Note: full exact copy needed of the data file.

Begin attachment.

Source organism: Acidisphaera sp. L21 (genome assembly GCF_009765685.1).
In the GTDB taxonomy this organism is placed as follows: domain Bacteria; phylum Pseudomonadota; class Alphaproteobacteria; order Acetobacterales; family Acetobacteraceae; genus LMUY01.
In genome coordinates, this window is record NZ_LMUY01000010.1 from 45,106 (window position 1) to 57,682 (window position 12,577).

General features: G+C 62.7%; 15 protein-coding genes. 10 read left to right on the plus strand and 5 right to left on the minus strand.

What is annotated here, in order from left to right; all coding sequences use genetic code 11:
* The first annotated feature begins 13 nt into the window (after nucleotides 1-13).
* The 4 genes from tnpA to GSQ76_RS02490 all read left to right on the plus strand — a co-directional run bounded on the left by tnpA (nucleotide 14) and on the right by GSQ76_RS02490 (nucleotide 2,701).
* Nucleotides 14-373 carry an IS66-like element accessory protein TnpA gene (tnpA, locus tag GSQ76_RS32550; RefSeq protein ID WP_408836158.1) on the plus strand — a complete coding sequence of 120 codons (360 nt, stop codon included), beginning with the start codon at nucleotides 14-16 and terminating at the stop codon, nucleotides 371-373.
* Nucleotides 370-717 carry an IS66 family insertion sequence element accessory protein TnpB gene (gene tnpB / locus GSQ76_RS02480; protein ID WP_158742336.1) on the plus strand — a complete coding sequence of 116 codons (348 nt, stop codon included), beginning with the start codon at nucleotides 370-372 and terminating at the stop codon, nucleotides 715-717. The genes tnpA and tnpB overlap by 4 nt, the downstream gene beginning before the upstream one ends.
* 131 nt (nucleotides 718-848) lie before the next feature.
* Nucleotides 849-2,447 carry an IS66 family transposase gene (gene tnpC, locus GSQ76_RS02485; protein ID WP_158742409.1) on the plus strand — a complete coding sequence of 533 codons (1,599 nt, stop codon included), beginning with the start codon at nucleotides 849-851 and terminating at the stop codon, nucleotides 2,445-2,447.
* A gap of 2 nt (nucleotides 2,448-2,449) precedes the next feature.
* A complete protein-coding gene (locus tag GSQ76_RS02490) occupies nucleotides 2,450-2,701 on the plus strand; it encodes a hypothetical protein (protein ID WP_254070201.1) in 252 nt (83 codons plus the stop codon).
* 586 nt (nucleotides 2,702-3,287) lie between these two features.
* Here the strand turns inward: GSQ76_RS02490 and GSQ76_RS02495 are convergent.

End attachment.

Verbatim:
Source organism: Acidisphaera sp. L21 (genome assembly GCF_009765685.1).
In the GTDB taxonomy this organism is placed as follows: domain Bacteria; phylum Pseudomonadota; class Alphaproteobacteria; order Acetobacterales; family Acetobacteraceae; genus LMUY01.
In genome coordinates, this window is record NZ_LMUY01000010.1 from 45,106 (window position 1) to 57,682 (window position 12,577).

General features: G+C 62.7%; 15 protein-coding genes. 10 read left to right on the plus strand and 5 right to left on the minus strand.

What is annotated here, in order from left to right; all coding sequences use genetic code 11:
* The first annotated feature begins 13 nt into the window (after nucleotides 1-13).
* The 4 genes from tnpA to GSQ76_RS02490 all read left to right on the plus strand — a co-directional run bounded on the left by tnpA (nucleotide 14) and on the right by GSQ76_RS02490 (nucleotide 2,701).
* Nucleotides 14-373 carry an IS66-like element accessory protein TnpA gene (tnpA, locus tag GSQ76_RS32550; RefSeq protein ID WP_408836158.1) on the plus strand — a complete coding sequence of 120 codons (360 nt, stop codon included), beginning with the start codon at nucleotides 14-16 and terminating at the stop codon, nucleotides 371-373.
* Nucleotides 370-717 carry an IS66 family insertion sequence element accessory protein TnpB gene (gene tnpB / locus GSQ76_RS02480; protein ID WP_158742336.1) on the plus strand — a complete coding sequence of 116 codons (348 nt, stop codon included), beginning with the start codon at nucleotides 370-372 and terminating at the stop codon, nucleotides 715-717. The genes tnpA and tnpB overlap by 4 nt, the downstream gene beginning before the upstream one ends.
* 131 nt (nucleotides 718-848) lie before the next feature.
* Nucleotides 849-2,447 carry an IS66 family transposase gene (gene tnpC, locus GSQ76_RS02485; protein ID WP_158742409.1) on the plus strand — a complete coding sequence of 533 codons (1,599 nt, stop codon included), beginning with the start codon at nucleotides 849-851 and terminating at the stop codon, nucleotides 2,445-2,447.
* A gap of 2 nt (nucleotides 2,448-2,449) precedes the next feature.
* A complete protein-coding gene (locus tag GSQ76_RS02490) occupies nucleotides 2,450-2,701 on the plus strand; it encodes a hypothetical protein (protein ID WP_254070201.1) in 252 nt (83 codons plus the stop codon).
* 586 nt (nucleotides 2,702-3,287) lie between these two features.
* Here the strand turns inward: GSQ76_RS02490 and GSQ76_RS02495 are convergent.